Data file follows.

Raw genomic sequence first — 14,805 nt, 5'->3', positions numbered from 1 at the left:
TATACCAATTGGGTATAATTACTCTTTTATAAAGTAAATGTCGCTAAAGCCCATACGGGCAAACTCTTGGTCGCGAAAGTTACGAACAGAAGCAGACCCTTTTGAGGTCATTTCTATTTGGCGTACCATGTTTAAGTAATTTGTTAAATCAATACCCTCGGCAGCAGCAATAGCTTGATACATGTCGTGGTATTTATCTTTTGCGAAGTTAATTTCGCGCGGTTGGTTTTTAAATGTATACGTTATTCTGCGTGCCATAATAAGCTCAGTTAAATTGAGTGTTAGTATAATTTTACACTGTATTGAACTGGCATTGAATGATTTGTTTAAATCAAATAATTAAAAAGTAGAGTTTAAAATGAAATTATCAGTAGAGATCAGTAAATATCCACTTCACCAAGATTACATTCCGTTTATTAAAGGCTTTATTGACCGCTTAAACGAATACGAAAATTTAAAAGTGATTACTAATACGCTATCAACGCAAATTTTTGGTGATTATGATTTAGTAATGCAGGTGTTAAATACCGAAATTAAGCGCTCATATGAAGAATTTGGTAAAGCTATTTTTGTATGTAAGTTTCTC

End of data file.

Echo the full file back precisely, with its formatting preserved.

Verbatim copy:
Raw genomic sequence first — 14,805 nt, 5'->3', positions numbered from 1 at the left:
TATACCAATTGGGTATAATTACTCTTTTATAAAGTAAATGTCGCTAAAGCCCATACGGGCAAACTCTTGGTCGCGAAAGTTACGAACAGAAGCAGACCCTTTTGAGGTCATTTCTATTTGGCGTACCATGTTTAAGTAATTTGTTAAATCAATACCCTCGGCAGCAGCAATAGCTTGATACATGTCGTGGTATTTATCTTTTGCGAAGTTAATTTCGCGCGGTTGGTTTTTAAATGTATACGTTATTCTGCGTGCCATAATAAGCTCAGTTAAATTGAGTGTTAGTATAATTTTACACTGTATTGAACTGGCATTGAATGATTTGTTTAAATCAAATAATTAAAAAGTAGAGTTTAAAATGAAATTATCAGTAGAGATCAGTAAATATCCACTTCACCAAGATTACATTCCGTTTATTAAAGGCTTTATTGACCGCTTAAACGAATACGAAAATTTAAAAGTGATTACTAATACGCTATCAACGCAAATTTTTGGTGATTATGATTTAGTAATGCAGGTGTTAAATACCGAAATTAAGCGCTCATATGAAGAATTTGGTAAAGCTATTTTTGTATGTAAGTTTCTC